Sales and profits are likely to decline, but a majority of top San Diego business leaders still plan to avoid layoffs and even increase hiring as the country struggles to contain the Coronavirus, according to a poll by San Diego-based Sage Executive Group.
As a measure of the regional outlook, three-fourths of the 45 Sage respondents, including CEOs and executives of a broad range of companies from real estate, finance and technology services to hard-hit restaurants and breweries, said they expect sales to decrease in the next six months. About 6 out of 10 expressed little confidence in achieving profit growth.
Despite the concerns, more than half of the business leaders expect to avoid layoffs or even add workers, reflecting the diversity of the San Diego economy. In the survey, 20 percent expected to add workers; 31 percent foresee no change; and 49 percent anticipate a decrease in their workforce.
The overall sentiment of Sage’s members in San Diego and Orange counties is “most expect results to be less than originally forecast, but most are confident of surviving this crisis,” said Sage Executive Group CEO Jerry Rollins. “They don’t know when the recovery will occur, but they want to be positioned to take advantage when it does.” He added that “amid all of the negative news, some companies are thriving and actually increasing their head counts.”
The state-mandated measures to battle the Coronavirus have affected every company, and for two out of three firms, more than 75 percent of their employees are currently working from home.
The foremost concern for more than 70 percent of the executives is how Coronavirus will affect their economic growth this year. Other challenges followed far behind as a “great concern” – regulation, 30 percent; political uncertainty, 27 percent; cyberattacks, 24 percent; and trade, 18 percent. Climate change followed far behind at 6 percent.
The results show just how dramatically the economic outlook has changed since the onset of the Covid-19 pandemic, which has affected more than 90 percent of the Sage businesses. Last June, two-thirds of Sage Executive Group members were highly confident of achieving profit growth and executives across the board had no plans for layoffs. A top concern was finding skilled workers for new jobs. Just two months ago, economic policymakers and business leaders made cautiously upbeat predictions for global economic growth at the World Economic Forum in Switzerland.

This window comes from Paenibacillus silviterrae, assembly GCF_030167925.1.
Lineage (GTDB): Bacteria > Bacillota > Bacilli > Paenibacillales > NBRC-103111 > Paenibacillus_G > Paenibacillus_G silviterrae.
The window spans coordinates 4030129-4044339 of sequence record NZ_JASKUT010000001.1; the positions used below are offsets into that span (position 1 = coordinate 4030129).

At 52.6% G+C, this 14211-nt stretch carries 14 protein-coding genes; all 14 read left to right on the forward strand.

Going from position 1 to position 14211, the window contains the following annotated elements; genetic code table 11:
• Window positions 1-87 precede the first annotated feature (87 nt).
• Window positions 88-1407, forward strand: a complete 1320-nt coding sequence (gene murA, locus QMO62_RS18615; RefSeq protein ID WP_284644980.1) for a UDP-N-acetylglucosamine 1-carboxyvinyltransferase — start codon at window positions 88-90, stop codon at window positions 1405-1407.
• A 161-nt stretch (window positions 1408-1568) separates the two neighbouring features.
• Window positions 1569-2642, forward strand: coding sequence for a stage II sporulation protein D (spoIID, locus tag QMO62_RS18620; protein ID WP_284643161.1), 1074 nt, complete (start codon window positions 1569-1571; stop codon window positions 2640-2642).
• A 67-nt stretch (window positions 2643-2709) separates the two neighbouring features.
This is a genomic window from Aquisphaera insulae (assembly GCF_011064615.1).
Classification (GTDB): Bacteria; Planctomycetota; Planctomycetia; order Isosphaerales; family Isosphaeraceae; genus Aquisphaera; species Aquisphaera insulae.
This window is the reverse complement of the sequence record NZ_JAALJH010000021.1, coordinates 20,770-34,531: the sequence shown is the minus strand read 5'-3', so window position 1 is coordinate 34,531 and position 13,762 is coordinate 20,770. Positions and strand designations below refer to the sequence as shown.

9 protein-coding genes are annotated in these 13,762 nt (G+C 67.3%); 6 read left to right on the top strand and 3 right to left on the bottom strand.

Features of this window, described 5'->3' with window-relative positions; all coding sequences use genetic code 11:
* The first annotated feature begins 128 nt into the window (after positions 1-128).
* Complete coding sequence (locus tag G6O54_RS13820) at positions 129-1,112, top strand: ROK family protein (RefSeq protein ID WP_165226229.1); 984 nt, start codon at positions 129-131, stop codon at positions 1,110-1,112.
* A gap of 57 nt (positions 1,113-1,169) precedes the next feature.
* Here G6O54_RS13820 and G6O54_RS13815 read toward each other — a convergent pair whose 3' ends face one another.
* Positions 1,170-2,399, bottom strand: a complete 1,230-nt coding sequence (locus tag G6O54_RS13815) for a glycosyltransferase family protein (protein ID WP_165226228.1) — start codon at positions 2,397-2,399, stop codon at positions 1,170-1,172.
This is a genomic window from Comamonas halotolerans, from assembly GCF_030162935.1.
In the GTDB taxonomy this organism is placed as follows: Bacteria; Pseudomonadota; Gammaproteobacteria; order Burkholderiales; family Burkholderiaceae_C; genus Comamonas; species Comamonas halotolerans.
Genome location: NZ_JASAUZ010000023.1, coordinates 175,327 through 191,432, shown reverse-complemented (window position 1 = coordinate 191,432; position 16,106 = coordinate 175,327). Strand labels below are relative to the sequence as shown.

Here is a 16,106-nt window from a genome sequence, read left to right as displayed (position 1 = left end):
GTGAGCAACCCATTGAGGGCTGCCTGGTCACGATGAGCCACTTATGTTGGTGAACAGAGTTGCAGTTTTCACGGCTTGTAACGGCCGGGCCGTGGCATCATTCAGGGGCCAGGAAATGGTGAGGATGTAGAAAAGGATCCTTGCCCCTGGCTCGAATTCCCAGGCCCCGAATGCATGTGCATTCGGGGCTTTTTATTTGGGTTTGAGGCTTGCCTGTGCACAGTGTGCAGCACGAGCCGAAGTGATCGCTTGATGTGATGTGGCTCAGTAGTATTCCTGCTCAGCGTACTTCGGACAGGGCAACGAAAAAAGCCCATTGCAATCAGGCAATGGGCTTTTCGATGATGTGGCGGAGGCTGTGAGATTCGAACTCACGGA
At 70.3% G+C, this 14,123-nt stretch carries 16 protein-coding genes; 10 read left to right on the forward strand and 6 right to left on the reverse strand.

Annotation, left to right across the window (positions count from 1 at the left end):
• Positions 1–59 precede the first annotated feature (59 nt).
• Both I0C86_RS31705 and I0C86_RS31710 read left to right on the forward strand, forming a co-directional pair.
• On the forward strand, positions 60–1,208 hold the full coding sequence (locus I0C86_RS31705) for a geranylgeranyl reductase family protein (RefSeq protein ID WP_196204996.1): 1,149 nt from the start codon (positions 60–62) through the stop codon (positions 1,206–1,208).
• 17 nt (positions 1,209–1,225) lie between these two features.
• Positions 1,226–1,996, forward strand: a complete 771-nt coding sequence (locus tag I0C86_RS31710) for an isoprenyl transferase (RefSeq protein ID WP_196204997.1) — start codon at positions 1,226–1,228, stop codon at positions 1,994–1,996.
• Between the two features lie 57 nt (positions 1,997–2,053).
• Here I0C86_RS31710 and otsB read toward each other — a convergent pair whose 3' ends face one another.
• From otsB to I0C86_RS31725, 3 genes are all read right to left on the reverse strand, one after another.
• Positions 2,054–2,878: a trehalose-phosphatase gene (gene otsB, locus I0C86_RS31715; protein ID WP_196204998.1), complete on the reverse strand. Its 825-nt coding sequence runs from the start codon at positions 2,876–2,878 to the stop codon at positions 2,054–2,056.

Sage member Damian McKinney, founder of San Diego commercial real estate firm McKinney Advisory Group and how head of the San Diego office of Toronto-based Avison Young, said that “certain industry sectors are impacted more than others in a negative way, but very few in a positive way.” He added, “If you’re a restaurateur or owner of a hotel, the glass is half empty. But if you’re an essential service provider, then your glass is half full.”
The financial landscape has changed so dramatically, he said, that business leaders and investors have “a whole new career ahead of them now,” and it will take about 90 days to sort out how the available capital will be allocated.
In the survey, three-fourths of the executives ranked the Coronavirus as their major management challenge, ahead of dealing with a skilled labor shortage and global and local competitive threats. Almost half said their most important goal for the year will be to sustain operations. And 53 percent of the company leaders said they planned to provide sick pay for an extended period to workers who come down with the virus.
The financial climate is changing rapidly, and the poll was taken just as Congress was putting together a $2 trillion economic relief package. Even before that action was taken, almost a quarter of the Sage executives said they had applied for financial assistance. And more than two-thirds said they planned to pay workers for an extended period if they come down with the virus.
Sage Executive Group provides top executives in the San Diego and Orange County areas an opportunity to meet monthly in peer advisory groups to address and solve the most critical issues impacting their business and personal lives.
We want our members to get real, useful advice from each other, so only qualified CEOs and top decision makers are eligible for membership. If you think you have what it takes to contribute to a Sage peer group, provide us with some basic information about yourself, and one of our representatives will contact you.